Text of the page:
Charlotte, NC - While many sports fans are excited for the NFL's return the league says it's still tackling major issues that overshadowed the game last season.
Domestic abuse, sexual assault and child abuse cases. The league says it's changed it's policy on domestic violence.
Hundreds of people are expected to attend the violence prevention conference this weekend. The NFL Players Association's leader tells Fox 46 News there's no place for domestic violence on and off the field and it takes educating players and the community to start making a difference.
"Much is given, much is required. And the story lines are not always the most positive in what we want to see, but they're a reality," Troy Vincent, executive Vice President of Football Operations with the NFL said.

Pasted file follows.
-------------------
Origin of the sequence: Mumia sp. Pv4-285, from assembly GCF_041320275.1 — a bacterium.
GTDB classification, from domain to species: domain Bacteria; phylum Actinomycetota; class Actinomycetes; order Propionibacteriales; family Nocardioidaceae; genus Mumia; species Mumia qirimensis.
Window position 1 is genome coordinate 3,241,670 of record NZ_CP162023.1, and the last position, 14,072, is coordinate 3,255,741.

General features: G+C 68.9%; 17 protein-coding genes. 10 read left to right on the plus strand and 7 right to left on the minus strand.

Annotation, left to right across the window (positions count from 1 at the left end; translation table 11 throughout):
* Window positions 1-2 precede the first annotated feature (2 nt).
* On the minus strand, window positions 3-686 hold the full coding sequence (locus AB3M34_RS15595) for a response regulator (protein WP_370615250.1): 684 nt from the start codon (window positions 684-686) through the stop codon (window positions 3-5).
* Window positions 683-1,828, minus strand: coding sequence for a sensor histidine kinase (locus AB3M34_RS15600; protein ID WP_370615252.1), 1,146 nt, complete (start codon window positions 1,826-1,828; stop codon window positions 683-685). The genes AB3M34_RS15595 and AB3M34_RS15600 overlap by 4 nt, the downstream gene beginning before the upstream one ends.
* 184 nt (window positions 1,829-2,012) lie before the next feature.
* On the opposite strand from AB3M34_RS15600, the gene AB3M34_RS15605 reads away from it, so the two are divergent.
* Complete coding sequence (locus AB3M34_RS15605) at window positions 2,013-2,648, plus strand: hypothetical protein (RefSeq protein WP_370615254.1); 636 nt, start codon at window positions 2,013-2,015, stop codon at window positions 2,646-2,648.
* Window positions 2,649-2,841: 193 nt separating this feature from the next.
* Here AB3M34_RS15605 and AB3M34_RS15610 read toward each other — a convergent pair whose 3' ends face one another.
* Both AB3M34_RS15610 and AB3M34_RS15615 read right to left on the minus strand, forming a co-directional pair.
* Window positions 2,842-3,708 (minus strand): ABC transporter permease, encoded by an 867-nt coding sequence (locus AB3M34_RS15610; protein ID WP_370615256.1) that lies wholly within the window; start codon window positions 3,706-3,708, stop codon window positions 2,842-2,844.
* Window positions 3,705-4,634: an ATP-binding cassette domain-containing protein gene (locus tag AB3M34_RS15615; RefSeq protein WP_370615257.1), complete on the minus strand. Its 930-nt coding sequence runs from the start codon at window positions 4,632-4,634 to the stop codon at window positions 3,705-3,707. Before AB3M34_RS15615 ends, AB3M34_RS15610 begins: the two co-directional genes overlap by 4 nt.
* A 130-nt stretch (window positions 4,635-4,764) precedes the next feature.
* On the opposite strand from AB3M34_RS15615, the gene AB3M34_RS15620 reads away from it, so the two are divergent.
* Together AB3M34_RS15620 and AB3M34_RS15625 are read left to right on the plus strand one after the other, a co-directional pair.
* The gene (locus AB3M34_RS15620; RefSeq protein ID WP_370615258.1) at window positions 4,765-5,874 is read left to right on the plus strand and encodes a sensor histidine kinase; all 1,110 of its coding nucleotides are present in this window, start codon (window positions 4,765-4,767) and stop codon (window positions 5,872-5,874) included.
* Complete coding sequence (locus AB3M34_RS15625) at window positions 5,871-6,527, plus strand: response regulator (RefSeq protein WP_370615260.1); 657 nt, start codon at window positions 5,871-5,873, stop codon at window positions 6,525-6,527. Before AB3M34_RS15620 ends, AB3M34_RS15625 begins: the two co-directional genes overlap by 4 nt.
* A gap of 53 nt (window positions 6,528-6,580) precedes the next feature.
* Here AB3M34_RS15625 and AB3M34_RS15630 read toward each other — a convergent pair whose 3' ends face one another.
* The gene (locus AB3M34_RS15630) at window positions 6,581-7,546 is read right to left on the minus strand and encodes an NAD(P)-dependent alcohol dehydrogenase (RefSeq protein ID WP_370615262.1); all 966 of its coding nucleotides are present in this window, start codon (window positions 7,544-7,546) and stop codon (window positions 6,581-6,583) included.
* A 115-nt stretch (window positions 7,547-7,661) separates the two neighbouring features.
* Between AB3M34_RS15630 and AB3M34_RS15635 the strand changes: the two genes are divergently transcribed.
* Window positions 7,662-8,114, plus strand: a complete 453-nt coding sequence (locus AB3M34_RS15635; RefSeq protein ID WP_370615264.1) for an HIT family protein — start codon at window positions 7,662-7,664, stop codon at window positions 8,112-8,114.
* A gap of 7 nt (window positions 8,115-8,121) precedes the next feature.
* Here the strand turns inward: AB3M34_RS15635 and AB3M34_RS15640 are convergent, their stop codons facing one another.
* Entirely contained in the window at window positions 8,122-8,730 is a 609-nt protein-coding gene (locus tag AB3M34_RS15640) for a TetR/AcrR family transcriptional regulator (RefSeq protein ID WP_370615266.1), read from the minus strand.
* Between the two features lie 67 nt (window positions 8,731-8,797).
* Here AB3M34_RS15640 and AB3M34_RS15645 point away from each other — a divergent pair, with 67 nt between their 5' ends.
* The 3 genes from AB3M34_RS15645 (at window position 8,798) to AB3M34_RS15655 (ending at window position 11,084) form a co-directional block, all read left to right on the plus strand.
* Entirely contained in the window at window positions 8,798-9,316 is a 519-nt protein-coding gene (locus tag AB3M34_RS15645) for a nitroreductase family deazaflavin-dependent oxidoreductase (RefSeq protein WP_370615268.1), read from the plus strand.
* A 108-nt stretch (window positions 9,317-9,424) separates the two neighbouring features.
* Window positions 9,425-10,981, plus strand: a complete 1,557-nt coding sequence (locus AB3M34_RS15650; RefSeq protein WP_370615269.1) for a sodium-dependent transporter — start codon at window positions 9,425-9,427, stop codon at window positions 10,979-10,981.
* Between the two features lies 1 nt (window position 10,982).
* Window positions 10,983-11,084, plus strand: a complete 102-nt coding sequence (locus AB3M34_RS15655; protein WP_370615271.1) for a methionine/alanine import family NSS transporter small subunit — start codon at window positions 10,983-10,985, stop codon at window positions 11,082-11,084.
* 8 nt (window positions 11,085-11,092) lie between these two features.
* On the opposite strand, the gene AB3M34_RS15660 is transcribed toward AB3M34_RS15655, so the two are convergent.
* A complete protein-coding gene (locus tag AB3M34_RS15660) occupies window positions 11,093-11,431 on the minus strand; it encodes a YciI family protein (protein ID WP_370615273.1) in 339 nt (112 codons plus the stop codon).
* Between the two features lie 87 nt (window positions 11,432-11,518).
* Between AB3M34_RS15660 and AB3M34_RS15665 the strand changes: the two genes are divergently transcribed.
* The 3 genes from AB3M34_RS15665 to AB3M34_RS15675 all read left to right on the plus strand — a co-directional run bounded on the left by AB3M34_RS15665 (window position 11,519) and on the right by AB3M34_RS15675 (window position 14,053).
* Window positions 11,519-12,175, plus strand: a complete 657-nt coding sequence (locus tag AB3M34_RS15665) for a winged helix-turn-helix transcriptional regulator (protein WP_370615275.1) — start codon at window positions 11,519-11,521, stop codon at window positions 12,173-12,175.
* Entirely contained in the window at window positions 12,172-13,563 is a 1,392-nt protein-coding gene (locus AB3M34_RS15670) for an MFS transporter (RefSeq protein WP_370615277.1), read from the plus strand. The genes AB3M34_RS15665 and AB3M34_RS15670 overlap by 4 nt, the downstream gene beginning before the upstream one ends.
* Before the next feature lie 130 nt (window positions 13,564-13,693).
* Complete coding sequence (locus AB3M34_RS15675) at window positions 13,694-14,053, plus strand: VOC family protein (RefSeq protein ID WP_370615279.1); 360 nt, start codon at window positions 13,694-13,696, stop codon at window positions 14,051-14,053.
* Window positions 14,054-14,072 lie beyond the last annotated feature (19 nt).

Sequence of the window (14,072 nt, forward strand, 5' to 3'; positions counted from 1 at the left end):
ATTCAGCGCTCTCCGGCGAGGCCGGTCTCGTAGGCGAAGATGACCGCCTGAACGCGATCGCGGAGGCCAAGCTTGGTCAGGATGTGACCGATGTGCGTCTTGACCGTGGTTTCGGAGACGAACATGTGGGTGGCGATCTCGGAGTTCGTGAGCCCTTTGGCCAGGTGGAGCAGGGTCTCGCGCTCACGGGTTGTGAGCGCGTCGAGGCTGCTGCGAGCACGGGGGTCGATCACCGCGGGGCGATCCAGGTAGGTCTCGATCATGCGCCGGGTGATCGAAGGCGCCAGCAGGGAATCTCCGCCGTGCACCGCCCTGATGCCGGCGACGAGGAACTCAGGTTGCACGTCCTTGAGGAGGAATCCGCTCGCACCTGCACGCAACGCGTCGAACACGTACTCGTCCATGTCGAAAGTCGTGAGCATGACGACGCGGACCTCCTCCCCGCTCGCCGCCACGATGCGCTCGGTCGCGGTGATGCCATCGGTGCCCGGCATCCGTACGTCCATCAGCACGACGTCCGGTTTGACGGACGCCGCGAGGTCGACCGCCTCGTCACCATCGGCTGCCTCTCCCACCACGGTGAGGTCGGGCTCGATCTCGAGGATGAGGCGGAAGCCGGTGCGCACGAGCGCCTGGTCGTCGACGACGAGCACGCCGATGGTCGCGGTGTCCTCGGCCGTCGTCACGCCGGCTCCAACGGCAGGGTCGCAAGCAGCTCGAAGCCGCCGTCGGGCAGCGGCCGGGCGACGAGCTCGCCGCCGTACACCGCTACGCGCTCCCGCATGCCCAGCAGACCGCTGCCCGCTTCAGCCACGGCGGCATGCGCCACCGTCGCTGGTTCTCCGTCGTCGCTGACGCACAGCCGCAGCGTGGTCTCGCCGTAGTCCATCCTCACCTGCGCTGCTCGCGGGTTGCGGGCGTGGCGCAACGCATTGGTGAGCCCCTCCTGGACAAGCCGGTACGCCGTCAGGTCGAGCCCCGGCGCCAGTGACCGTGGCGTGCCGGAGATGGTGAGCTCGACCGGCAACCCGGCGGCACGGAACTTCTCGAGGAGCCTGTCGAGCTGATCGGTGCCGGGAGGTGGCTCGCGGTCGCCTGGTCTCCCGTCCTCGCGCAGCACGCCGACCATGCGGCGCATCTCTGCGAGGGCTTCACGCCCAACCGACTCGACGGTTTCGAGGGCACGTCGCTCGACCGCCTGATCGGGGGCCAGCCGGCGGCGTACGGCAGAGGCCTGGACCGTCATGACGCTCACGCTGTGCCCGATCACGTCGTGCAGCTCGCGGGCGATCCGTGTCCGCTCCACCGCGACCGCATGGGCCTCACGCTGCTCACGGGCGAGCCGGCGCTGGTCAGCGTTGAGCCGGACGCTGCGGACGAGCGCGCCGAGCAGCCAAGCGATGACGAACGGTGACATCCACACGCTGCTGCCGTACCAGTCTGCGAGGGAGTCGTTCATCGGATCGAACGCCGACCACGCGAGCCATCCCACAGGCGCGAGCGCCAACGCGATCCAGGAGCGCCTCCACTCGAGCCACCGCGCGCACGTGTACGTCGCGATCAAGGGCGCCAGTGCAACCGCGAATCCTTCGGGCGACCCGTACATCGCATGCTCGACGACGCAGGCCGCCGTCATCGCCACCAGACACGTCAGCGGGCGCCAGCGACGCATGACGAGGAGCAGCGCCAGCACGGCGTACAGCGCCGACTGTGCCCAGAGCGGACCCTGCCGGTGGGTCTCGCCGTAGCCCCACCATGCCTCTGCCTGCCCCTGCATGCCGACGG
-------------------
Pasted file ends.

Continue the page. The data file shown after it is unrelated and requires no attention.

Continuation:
Vincent says the NFL is a better organization now because it's dealing with real life problems many people face. One that his own mother personally dealt with.
"My mother is a victim. Or was a victim and now a survivor of domestic violence. Something that I've witnessed," Vincent said.
The NFL and other organizations are now teaming up with "a call to men," an advocacy group to spotlight the root of the problem.
"We begin to develop boys from birth to think like a man. In many occasions when we're thought to think like a man, we're taught to devalue women," Tony Porter, a call to men, co-founder said.
One former Panthers player we spoke with says domestic violence prevention needs to be taught at a young age.
"When you're six years old and you're the fastest kid on the playground, everyone loves you. No one tells you no because you're the most valuable kid on your athletic field," Jason Baker said.
Vincent says NFL teams are now properly trained on how to identify domestic violence problems and how to find the right resources.
"What's captured is what's not right. And we listen. We've learned. And we've adjusted," Vincent said.
The conference's main message is to standup and not be silent when someone else is in need.